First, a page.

Despite the modest gains seen in retail during February and March, Australia-wide spending has dropped substantially during the Easter period. The week leading into Easter saw a five per cent reduction in retail spending across the board.
Retailers don’t need to be alarmed, as this has been a recurring trend for the last three years, whereby a similar drop in spending has occurred every year leading into Easter in fashion, furniture, sports, and other retail with the largest dive in furniture in 2012 at 21 per cent. This year however, furniture dropped 20 per cent, just short of the 2012 record.
Generally speaking, Australians heading into Easter are thinking more about holidays, rather than purchasing large ticket items, with a likely increase in the hospitality industry.
Over the past four years, fashion has dropped up to 10 per cent every Easter period, and this year saw its lowest drop of only 1.2 per cent the week leading into Easter, which is positive news for fashion.
Traditionally, the week following Easter has seen a rise in sales every year from 2012 – up to 18 per cent in both fashion and furniture.
The years 2012 and 2013 saw the highest growth in sales the week after Easter in line with the mining boom.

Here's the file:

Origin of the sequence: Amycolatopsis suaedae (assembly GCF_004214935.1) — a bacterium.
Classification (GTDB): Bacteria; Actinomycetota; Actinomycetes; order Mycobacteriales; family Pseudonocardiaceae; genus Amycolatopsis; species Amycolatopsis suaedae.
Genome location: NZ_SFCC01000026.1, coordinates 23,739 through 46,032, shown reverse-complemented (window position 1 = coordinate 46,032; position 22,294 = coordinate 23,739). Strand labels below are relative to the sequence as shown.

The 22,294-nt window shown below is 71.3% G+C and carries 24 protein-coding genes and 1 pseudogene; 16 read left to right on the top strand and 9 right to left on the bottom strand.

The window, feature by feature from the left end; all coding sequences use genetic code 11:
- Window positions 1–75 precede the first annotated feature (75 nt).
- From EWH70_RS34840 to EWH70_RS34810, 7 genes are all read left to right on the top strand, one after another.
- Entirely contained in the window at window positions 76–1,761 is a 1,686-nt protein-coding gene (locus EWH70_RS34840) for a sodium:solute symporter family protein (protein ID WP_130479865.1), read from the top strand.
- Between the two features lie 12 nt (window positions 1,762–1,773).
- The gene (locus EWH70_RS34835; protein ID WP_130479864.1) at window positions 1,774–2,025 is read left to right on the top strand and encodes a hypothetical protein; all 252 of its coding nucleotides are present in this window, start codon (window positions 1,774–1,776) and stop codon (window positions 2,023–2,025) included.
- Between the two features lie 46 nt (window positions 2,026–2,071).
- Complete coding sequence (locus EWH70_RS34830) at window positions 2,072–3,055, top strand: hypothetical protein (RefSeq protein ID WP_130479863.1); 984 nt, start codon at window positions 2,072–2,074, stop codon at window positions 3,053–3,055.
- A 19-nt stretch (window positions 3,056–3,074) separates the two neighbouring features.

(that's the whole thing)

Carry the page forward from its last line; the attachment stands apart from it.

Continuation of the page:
Easter sales drop in every sector
This year however, there was no rise recorded in any industry, with overall sales dropping 15 per cent in every sector. The least affected was sporting, with a drop of only four per cent.
The contributing factors to the post-Easter drop in sales can be attributed to general concerns around job security; anticipation of interest rate changes; and importantly, the falling Aussie dollar, which is affecting retailers’ pricing strategies.
Imported goods like electronics, fashion, and furniture are the hardest hit by the falling Australian dollar, putting increased pressure on Australian retailers to increase their prices or discount more than they ordinarily would coming into Autumn.
Despite this, we are continuing to experience steady but small economic growth of around 2.5 per cent, as reported by Roy Morgan, in contrast to our European and US counterparts who are slowing their economic growth even further.
In addition, online sales and growth in retail is steadily rising so retail stores who are beginning to prepare themselves for their future online growth with responsive webstores are on the right path.